The balancing statement is that we recognize that particular desires are not chosen, though they are corrupt. We affirm the complexity of causality for SSA. One of those causes is our sinful nature, but can also include being sinned against. This is true for many other sinful desires like lust, pornography and more. The actions of others, and our experiences, interact with the ever-present corrupt nature. We should not only be clear about sin, but also express compassion and understanding, particularly when there has been abuse and trauma.

Temptation

We affirm that Scripture speaks of temptation in different ways. There are some temptations God gives us in the form of morally neutral trials, and other temptations God never gives us because they arise from within as morally illicit desires (James 1:2, 13-14). When temptations come from without, the temptation itself is not sin, unless we enter into the temptation. But when the temptation arises from within, it is our own act and is rightly called sin.

This affirms that there is temptation from inside and outside. The first arises from our inner corruption, and the other from trials or situations or persons. For example, my lustful temptation can arise from my sinful nature. This is in itself “sin” in terms of corruption and possibly transgression as well. Temptation can arise as a person offers me drugs or sex. I’m not guilty for that temptation unless it hooks me. These are important distinctions to make.

Nevertheless, there is an important degree of moral difference between temptation to sin and giving in to sin, even when the temptation is itself an expressing of indwelling sin. While our goal is the weakening and lessening of internal temptations to sin, Christians should feel their greatest responsibility not for the fact that such temptations occur but for thoroughly and immediately fleeing and resisting the temptations when they arise. We can avoid “entering into”temptation by refusing to internally ponder and entertain the proposal and desire to actual sin. Without some distinction between (1) the illicit temptations that arise in us due to original sin and (2) the willful giving over to actual sin, Christians will be too discouraged to “make every effort”at growth in godliness and will feel like failures in their necessary efforts to be holy as God is holy (2 Peter 1:5-7; 1 Peter 1:14-16). God is pleased with our sincere obedience, even though it may be accompanied with many weaknesses and imperfections (WCF16.6).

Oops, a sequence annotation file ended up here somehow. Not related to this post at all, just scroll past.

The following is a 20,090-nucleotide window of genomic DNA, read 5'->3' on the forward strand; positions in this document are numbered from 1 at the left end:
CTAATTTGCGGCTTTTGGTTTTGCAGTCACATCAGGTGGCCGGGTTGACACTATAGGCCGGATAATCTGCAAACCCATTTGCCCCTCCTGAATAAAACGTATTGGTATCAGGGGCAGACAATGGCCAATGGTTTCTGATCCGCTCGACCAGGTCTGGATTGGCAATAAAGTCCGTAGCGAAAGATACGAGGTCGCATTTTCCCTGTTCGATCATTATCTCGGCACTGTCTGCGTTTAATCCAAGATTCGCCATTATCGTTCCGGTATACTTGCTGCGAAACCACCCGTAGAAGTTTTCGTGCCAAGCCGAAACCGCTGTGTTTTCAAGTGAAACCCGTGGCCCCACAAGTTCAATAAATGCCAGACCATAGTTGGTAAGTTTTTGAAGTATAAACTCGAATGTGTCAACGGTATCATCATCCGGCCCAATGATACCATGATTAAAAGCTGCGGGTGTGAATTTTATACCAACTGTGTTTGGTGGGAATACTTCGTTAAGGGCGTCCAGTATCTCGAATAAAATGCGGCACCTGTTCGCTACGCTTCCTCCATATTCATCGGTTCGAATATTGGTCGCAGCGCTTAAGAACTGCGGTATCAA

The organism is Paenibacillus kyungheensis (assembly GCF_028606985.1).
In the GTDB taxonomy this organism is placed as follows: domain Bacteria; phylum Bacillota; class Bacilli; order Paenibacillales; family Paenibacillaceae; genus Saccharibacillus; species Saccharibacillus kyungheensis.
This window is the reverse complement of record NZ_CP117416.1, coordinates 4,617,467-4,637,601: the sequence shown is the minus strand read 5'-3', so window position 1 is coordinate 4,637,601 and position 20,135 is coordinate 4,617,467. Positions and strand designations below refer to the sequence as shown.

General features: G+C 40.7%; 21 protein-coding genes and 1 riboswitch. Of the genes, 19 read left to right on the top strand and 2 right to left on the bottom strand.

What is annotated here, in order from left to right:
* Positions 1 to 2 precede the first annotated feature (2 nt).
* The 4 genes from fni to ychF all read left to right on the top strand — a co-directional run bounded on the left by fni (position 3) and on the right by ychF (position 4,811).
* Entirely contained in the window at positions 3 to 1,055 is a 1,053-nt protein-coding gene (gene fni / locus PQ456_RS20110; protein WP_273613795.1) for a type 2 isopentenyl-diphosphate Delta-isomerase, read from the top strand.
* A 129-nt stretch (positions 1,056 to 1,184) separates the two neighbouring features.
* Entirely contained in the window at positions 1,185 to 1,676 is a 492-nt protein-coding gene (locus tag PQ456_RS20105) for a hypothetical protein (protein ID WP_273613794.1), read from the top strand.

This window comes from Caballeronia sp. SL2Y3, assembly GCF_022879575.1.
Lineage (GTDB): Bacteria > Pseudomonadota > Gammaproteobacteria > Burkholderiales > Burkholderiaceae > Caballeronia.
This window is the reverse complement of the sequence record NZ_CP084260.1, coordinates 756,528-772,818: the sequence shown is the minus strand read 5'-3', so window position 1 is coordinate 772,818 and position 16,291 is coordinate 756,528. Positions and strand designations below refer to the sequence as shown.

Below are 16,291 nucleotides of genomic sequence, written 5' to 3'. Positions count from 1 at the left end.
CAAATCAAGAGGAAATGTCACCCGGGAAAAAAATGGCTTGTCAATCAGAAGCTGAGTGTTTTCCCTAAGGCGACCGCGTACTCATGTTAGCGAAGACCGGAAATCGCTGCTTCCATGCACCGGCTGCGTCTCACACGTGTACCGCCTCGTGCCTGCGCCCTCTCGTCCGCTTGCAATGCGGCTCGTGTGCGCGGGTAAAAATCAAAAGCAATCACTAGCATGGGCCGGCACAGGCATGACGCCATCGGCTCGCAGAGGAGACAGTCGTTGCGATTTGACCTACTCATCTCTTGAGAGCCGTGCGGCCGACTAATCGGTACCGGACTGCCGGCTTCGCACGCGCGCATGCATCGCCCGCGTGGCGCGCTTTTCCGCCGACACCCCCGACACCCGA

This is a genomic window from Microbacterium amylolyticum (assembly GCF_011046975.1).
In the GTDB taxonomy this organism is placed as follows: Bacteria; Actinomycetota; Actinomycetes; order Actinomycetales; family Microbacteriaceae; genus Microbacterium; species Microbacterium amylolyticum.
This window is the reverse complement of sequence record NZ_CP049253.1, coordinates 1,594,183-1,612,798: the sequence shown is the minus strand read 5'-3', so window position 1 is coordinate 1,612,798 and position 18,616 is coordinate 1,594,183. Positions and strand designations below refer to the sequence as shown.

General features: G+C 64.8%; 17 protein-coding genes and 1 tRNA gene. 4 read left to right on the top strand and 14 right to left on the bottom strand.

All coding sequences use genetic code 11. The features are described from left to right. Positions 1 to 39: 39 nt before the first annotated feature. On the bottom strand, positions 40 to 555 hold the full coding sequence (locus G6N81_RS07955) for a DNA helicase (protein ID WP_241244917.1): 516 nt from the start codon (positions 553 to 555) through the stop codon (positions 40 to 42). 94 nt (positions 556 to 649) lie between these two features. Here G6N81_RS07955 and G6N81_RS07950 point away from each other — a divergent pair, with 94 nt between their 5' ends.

While temptation from within is corrupt (sin in that regard) we don’t want to think, well I might as well transgress. To transgress is morally different than to be tempted. While both fall into the category of sin, they are not morally equal. We shouldn’t be surprised when we experience temptation. Our goal is to weaken our temptations, to mortify them. We are to flee from them when possible. They build on Owen’s “entering into temptation” which happens when we entertain the temptation, moving along the short road to transgression. The experience of temptation should rightly drive us to grow in godliness. It should not drive us to despair, unless we have an unrealistic expectation of perfection in this life.

When I’ve talked to people who’ve left the Church to follow their same sex desires one thing that has popped up is that the temptation never went away. Often they didn’t seek help from others as well, but they had an unrealistic expectation that temptation would disappear. Especially if they got married. Some people experience a freedom from such temptations, but most have persistent temptations for years. We need to keep how we speak in mind lest we create unrealistic expectations.

I’ll save the rest for part two since this is a good stopping point for today.